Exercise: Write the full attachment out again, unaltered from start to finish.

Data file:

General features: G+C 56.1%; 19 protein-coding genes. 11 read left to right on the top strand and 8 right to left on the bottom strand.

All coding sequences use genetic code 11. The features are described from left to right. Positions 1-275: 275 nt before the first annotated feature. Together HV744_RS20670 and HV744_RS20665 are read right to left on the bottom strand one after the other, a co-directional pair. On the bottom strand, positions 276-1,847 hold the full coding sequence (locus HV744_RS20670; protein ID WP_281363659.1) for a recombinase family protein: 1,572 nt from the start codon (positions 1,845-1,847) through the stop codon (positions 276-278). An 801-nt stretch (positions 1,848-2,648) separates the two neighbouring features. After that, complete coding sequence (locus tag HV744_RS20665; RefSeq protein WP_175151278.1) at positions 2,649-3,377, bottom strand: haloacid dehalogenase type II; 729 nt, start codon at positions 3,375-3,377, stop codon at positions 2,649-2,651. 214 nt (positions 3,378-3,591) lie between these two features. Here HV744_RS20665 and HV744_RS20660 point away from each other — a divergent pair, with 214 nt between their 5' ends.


General features: G+C 56.1%; 19 protein-coding genes. 11 read left to right on the top strand and 8 right to left on the bottom strand.

All coding sequences use genetic code 11. The features are described from left to right. Positions 1-275: 275 nt before the first annotated feature. Together HV744_RS20670 and HV744_RS20665 are read right to left on the bottom strand one after the other, a co-directional pair. On the bottom strand, positions 276-1,847 hold the full coding sequence (locus HV744_RS20670; protein ID WP_281363659.1) for a recombinase family protein: 1,572 nt from the start codon (positions 1,845-1,847) through the stop codon (positions 276-278). An 801-nt stretch (positions 1,848-2,648) separates the two neighbouring features. After that, complete coding sequence (locus tag HV744_RS20665; RefSeq protein WP_175151278.1) at positions 2,649-3,377, bottom strand: haloacid dehalogenase type II; 729 nt, start codon at positions 3,375-3,377, stop codon at positions 2,649-2,651. 214 nt (positions 3,378-3,591) lie between these two features. Here HV744_RS20665 and HV744_RS20660 point away from each other — a divergent pair, with 214 nt between their 5' ends.